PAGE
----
Microbial exposure, interferon gamma gene demethylation in naive T-cells, and the risk of allergic disease

Vuillermin, P. J., Ponsonby, A. L., Saffery, R., Tang, M. L., Ellis, J. A., Sly, P. and Holt, P. (2009) Microbial exposure, interferon gamma gene demethylation in naive T-cells, and the risk of allergic disease. Allergy, 64 3: 348-353. doi:10.1111/j.1398-9995.2009.01970.x


Author Vuillermin, P. J.
Ponsonby, A. L.
Saffery, R.
Tang, M. L.
Ellis, J. A.
Sly, P.
Holt, P.
Title Microbial exposure, interferon gamma gene demethylation in naive T-cells, and the risk of allergic disease
Journal name Allergy   Check publisher's open access policy
ISSN 0105-4538
1398-9995
Publication date 2009-03
Sub-type Critical review of research, literature review, critical commentary
DOI 10.1111/j.1398-9995.2009.01970.x
Volume 64
Issue 3
Start page 348
End page 353
Total pages 6
Place of publication Oxford, United Kingdom
Publisher Wiley-Blackwell
Language eng
Abstract The period of immune programming during early life presents a critical window of opportunity for the prevention of allergic diseases. There is mounting evidence that inappropriate immune programming may involve disruption of specific epigenetic modifications (switches) at immune-related genes. This novel area of research has great potential, as epigenetic changes are known to be sensitive to environmental factors and may therefore provide a mechanistic link for the observed association between specific environmental cues, faulty immune development, and the risk of allergic disease. In addition, the dynamic and potentially reversible nature of epigenetic modifications offers potentially novel targets for therapeutic and/or preventative interventions. We review the evidence that (1) failure to up-regulate the interferon gamma (IFNγ) response during infancy is an important determinant of the risk of allergic disease, (2) expression of the IFNγ gene in naïve T-cells is regulated by epigenetic mechanisms, and (3) failure to up-regulate IFNγ gene expression of naïve T-cells associated with low early life microbial exposure. Taken together, these lines of evidence suggest that low microbial exposure during early life increases the risk of allergic disease by reducing demethylation (activation) of the IFNγ gene of naive T-cells.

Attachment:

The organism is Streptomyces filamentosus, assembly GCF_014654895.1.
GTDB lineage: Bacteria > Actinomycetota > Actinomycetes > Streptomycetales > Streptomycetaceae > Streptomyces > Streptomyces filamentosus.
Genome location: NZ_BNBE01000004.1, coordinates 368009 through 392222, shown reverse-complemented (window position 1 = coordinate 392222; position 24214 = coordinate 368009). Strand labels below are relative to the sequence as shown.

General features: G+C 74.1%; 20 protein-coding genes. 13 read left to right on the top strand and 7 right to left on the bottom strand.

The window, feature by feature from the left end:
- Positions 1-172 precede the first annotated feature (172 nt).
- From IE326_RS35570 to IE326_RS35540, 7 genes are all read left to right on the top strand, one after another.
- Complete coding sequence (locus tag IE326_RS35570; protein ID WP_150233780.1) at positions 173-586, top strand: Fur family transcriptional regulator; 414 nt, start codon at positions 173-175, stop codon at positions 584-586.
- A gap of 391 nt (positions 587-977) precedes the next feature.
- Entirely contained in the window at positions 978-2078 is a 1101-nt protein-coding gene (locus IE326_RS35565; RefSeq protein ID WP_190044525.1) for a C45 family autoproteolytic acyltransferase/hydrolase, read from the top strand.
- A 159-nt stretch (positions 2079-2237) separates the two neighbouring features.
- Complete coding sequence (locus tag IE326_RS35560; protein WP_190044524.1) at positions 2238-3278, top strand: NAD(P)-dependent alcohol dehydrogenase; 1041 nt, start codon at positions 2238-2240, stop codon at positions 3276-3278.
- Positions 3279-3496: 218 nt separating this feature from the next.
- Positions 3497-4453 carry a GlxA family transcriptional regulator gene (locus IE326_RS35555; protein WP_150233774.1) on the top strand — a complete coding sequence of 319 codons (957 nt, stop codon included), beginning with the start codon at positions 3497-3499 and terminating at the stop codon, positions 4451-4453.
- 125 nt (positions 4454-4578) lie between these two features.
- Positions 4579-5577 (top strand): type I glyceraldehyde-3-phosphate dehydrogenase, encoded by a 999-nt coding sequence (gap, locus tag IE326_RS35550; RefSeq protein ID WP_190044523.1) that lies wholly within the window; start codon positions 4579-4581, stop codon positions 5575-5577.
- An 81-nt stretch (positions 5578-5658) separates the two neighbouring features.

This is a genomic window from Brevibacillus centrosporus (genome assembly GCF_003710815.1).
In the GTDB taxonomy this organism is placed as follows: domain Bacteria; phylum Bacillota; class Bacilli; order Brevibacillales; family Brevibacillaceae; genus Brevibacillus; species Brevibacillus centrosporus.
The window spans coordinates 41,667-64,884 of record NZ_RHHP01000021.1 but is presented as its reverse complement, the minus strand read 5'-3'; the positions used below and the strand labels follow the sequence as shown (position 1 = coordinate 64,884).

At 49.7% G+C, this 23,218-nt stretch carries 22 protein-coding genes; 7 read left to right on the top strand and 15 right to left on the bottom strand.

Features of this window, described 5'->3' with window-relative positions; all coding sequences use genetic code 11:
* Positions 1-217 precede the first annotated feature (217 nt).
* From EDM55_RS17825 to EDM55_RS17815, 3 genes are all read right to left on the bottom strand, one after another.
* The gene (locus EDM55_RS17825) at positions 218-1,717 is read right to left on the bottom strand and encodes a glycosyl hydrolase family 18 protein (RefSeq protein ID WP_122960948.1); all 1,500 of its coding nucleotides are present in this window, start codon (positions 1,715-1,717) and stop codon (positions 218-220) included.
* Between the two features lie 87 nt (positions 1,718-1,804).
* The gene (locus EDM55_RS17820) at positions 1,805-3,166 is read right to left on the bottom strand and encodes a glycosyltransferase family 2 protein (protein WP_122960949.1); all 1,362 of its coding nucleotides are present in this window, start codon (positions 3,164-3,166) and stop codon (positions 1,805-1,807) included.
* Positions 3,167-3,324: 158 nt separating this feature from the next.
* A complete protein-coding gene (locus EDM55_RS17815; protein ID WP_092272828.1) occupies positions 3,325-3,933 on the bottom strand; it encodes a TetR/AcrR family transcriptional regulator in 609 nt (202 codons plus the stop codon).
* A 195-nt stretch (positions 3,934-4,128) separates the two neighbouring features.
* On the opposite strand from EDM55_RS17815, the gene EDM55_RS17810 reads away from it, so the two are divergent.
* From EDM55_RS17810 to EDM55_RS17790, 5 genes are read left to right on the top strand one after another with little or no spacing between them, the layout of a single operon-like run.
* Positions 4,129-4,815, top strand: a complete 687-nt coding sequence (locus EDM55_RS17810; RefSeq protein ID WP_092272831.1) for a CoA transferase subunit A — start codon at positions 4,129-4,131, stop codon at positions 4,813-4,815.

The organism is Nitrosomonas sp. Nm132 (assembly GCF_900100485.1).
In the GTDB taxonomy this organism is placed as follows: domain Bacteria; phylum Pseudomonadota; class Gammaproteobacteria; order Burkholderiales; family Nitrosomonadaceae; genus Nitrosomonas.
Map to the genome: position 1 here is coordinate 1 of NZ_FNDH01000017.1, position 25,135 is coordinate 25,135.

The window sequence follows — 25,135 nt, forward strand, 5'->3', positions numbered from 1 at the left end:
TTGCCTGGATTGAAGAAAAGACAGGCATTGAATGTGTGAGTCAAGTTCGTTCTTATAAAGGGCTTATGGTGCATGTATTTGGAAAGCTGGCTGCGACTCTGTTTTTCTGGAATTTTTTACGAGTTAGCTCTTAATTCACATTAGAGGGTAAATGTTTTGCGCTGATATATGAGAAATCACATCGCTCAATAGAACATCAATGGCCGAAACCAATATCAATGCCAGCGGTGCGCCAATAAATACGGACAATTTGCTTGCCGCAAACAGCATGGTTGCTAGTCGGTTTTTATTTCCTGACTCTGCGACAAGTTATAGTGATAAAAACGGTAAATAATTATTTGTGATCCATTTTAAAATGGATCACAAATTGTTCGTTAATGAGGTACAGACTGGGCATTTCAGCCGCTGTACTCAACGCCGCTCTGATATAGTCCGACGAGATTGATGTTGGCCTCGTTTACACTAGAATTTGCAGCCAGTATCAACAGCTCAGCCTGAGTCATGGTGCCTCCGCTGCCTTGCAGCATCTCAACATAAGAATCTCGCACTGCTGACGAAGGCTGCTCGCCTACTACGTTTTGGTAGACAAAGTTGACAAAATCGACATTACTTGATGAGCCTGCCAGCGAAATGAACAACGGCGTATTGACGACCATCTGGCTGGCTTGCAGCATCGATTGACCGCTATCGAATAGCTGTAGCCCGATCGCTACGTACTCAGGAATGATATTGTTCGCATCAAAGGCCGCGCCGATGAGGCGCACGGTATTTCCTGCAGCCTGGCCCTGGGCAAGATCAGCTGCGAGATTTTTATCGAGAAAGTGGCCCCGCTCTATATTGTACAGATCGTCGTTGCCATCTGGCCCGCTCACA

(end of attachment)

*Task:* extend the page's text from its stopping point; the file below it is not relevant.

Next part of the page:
Keyword allergy
environment
epigenetics
interferon gamma
Q-Index Code C1
Q-Index Status Provisional Code
Institutional Status Non-UQ

Document type: Journal Article
Sub-type: Critical review of research, literature review, critical commentary
Collection: Faculty of Health and Behavioural Sciences -- Publications
 
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Created: Wed, 17 Nov 2010, 11:57:24 EST